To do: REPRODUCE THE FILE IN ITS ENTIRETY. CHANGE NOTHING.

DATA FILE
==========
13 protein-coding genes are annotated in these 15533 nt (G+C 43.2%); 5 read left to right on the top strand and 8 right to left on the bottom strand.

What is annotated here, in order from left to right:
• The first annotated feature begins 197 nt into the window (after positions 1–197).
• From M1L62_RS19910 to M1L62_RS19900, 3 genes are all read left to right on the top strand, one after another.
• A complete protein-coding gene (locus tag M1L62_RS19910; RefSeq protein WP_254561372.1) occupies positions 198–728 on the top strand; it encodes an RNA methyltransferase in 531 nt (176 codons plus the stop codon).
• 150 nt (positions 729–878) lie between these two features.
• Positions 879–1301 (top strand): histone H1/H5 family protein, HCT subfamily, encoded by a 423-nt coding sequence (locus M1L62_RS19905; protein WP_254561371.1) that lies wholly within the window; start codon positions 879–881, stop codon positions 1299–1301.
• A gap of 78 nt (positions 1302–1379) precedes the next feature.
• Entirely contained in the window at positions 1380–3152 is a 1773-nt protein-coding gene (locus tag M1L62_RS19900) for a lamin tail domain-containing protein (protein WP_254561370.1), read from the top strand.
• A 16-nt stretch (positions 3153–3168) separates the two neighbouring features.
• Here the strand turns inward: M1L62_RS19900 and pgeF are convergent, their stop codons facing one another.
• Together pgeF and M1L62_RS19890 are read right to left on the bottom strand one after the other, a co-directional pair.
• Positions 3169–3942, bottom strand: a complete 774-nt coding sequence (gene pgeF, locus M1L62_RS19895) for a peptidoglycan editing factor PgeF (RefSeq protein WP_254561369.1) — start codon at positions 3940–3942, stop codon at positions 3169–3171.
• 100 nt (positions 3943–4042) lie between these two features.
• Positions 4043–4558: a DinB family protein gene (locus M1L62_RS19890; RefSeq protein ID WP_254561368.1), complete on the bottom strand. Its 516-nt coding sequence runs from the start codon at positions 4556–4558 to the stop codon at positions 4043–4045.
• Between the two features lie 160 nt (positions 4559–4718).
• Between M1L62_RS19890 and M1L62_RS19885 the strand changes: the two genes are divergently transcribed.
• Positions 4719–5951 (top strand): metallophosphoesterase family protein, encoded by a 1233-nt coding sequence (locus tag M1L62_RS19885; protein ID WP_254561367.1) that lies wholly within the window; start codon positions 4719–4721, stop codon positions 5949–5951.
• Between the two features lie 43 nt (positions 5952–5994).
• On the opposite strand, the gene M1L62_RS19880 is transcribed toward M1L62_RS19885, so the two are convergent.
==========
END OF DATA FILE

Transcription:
13 protein-coding genes are annotated in these 15533 nt (G+C 43.2%); 5 read left to right on the top strand and 8 right to left on the bottom strand.

What is annotated here, in order from left to right:
• The first annotated feature begins 197 nt into the window (after positions 1–197).
• From M1L62_RS19910 to M1L62_RS19900, 3 genes are all read left to right on the top strand, one after another.
• A complete protein-coding gene (locus tag M1L62_RS19910; RefSeq protein WP_254561372.1) occupies positions 198–728 on the top strand; it encodes an RNA methyltransferase in 531 nt (176 codons plus the stop codon).
• 150 nt (positions 729–878) lie between these two features.
• Positions 879–1301 (top strand): histone H1/H5 family protein, HCT subfamily, encoded by a 423-nt coding sequence (locus M1L62_RS19905; protein WP_254561371.1) that lies wholly within the window; start codon positions 879–881, stop codon positions 1299–1301.
• A gap of 78 nt (positions 1302–1379) precedes the next feature.
• Entirely contained in the window at positions 1380–3152 is a 1773-nt protein-coding gene (locus tag M1L62_RS19900) for a lamin tail domain-containing protein (protein WP_254561370.1), read from the top strand.
• A 16-nt stretch (positions 3153–3168) separates the two neighbouring features.
• Here the strand turns inward: M1L62_RS19900 and pgeF are convergent, their stop codons facing one another.
• Together pgeF and M1L62_RS19890 are read right to left on the bottom strand one after the other, a co-directional pair.
• Positions 3169–3942, bottom strand: a complete 774-nt coding sequence (gene pgeF, locus M1L62_RS19895) for a peptidoglycan editing factor PgeF (RefSeq protein WP_254561369.1) — start codon at positions 3940–3942, stop codon at positions 3169–3171.
• 100 nt (positions 3943–4042) lie between these two features.
• Positions 4043–4558: a DinB family protein gene (locus M1L62_RS19890; RefSeq protein ID WP_254561368.1), complete on the bottom strand. Its 516-nt coding sequence runs from the start codon at positions 4556–4558 to the stop codon at positions 4043–4045.
• Between the two features lie 160 nt (positions 4559–4718).
• Between M1L62_RS19890 and M1L62_RS19885 the strand changes: the two genes are divergently transcribed.
• Positions 4719–5951 (top strand): metallophosphoesterase family protein, encoded by a 1233-nt coding sequence (locus tag M1L62_RS19885; protein ID WP_254561367.1) that lies wholly within the window; start codon positions 4719–4721, stop codon positions 5949–5951.
• Between the two features lie 43 nt (positions 5952–5994).
• On the opposite strand, the gene M1L62_RS19880 is transcribed toward M1L62_RS19885, so the two are convergent.